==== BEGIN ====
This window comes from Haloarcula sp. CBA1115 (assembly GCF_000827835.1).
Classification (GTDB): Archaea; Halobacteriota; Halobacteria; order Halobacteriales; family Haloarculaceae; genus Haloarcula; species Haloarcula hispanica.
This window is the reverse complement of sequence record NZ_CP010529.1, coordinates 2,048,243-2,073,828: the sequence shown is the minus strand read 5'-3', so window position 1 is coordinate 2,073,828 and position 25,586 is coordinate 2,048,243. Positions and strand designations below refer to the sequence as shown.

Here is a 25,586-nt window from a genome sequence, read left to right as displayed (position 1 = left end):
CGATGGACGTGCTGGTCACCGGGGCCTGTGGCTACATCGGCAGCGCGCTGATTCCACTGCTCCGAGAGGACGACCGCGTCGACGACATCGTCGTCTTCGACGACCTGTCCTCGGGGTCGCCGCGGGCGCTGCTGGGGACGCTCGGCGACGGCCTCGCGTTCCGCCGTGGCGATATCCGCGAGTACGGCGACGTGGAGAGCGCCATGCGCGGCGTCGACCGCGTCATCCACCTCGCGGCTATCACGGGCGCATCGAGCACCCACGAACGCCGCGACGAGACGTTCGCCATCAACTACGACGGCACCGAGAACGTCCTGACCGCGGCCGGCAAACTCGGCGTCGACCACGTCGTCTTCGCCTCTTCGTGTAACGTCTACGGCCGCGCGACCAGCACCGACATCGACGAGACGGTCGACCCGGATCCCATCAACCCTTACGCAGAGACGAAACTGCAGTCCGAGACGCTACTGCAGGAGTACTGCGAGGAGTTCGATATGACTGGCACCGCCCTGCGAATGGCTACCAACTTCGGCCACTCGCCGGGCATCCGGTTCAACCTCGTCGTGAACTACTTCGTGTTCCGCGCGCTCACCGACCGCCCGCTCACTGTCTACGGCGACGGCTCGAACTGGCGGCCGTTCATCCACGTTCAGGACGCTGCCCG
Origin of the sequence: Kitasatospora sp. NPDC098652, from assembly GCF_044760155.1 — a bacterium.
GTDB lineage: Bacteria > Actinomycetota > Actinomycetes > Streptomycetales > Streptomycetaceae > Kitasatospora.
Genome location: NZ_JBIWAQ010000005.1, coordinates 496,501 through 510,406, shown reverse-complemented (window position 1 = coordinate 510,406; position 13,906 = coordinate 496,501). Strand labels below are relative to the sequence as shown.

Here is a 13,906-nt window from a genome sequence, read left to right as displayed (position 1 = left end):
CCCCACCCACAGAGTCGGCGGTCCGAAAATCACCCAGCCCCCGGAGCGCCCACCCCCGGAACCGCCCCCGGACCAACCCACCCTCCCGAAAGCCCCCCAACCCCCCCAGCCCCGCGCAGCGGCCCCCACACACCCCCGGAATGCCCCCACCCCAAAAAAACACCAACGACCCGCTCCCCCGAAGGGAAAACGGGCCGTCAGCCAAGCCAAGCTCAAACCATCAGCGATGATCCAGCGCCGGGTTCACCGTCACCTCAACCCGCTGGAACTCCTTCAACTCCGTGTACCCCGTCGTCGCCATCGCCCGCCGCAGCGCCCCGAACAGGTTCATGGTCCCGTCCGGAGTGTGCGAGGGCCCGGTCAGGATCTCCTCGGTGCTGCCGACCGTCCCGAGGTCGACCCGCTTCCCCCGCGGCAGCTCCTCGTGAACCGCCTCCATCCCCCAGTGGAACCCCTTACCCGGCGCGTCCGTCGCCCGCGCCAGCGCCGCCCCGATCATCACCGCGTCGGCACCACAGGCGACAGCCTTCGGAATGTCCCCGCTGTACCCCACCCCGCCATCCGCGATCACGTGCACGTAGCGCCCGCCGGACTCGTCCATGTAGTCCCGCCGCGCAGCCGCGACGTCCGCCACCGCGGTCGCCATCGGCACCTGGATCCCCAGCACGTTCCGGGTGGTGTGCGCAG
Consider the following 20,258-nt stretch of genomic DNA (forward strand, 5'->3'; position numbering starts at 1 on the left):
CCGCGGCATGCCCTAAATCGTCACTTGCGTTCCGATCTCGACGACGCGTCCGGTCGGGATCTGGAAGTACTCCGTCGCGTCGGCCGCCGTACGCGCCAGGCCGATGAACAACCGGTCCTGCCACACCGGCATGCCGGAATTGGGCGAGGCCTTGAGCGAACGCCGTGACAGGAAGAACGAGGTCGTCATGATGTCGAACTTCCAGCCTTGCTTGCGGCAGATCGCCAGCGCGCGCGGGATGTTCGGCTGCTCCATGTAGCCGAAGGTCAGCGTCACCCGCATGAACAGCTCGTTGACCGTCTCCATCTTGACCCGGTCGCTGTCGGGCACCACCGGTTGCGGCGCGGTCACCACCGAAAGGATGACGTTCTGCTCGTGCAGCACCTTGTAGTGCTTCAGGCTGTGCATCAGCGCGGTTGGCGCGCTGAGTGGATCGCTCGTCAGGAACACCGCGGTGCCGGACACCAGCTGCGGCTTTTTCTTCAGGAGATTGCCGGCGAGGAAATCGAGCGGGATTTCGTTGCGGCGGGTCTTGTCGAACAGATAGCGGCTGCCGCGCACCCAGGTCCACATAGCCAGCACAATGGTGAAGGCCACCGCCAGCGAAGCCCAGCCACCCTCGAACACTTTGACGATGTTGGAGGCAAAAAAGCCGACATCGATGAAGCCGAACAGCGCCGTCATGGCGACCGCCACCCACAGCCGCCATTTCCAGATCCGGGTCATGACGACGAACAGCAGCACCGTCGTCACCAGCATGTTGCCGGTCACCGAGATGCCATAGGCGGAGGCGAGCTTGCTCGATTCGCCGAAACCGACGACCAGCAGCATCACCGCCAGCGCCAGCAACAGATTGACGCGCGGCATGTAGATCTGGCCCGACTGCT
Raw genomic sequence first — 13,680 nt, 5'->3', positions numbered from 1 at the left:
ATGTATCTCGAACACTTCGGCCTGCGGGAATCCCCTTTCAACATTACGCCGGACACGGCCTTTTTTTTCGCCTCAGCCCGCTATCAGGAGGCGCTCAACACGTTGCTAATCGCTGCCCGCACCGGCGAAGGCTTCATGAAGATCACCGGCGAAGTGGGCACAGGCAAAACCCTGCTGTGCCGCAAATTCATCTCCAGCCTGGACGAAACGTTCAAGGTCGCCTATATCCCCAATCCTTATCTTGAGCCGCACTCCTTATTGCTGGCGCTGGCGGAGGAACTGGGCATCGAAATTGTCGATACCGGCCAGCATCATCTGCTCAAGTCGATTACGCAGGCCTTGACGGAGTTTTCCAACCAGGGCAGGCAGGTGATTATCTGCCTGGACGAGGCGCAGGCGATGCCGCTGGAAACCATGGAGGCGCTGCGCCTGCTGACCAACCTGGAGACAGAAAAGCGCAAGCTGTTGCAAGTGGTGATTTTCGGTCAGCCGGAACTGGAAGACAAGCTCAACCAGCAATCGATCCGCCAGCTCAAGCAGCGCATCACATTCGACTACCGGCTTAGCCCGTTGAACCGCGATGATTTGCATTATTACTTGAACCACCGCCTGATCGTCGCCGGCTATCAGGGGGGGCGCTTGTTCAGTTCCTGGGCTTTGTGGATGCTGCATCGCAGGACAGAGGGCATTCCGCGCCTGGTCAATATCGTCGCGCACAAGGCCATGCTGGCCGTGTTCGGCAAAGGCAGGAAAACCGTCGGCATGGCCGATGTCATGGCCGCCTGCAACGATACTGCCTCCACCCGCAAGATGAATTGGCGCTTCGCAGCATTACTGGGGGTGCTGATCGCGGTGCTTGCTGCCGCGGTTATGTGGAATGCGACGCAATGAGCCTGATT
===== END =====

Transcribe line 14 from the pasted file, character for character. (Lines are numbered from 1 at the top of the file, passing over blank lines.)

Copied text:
ATGTATCTCGAACACTTCGGCCTGCGGGAATCCCCTTTCAACATTACGCCGGACACGGCCTTTTTTTTCGCCTCAGCCCGCTATCAGGAGGCGCTCAACACGTTGCTAATCGCTGCCCGCACCGGCGAAGGCTTCATGAAGATCACCGGCGAAGTGGGCACAGGCAAAACCCTGCTGTGCCGCAAATTCATCTCCAGCCTGGACGAAACGTTCAAGGTCGCCTATATCCCCAATCCTTATCTTGAGCCGCACTCCTTATTGCTGGCGCTGGCGGAGGAACTGGGCATCGAAATTGTCGATACCGGCCAGCATCATCTGCTCAAGTCGATTACGCAGGCCTTGACGGAGTTTTCCAACCAGGGCAGGCAGGTGATTATCTGCCTGGACGAGGCGCAGGCGATGCCGCTGGAAACCATGGAGGCGCTGCGCCTGCTGACCAACCTGGAGACAGAAAAGCGCAAGCTGTTGCAAGTGGTGATTTTCGGTCAGCCGGAACTGGAAGACAAGCTCAACCAGCAATCGATCCGCCAGCTCAAGCAGCGCATCACATTCGACTACCGGCTTAGCCCGTTGAACCGCGATGATTTGCATTATTACTTGAACCACCGCCTGATCGTCGCCGGCTATCAGGGGGGGCGCTTGTTCAGTTCCTGGGCTTTGTGGATGCTGCATCGCAGGACAGAGGGCATTCCGCGCCTGGTCAATATCGTCGCGCACAAGGCCATGCTGGCCGTGTTCGGCAAAGGCAGGAAAACCGTCGGCATGGCCGATGTCATGGCCGCCTGCAACGATACTGCCTCCACCCGCAAGATGAATTGGCGCTTCGCAGCATTACTGGGGGTGCTGATCGCGGTGCTTGCTGCCGCGGTTATGTGGAATGCGACGCAATGAGCCTGATT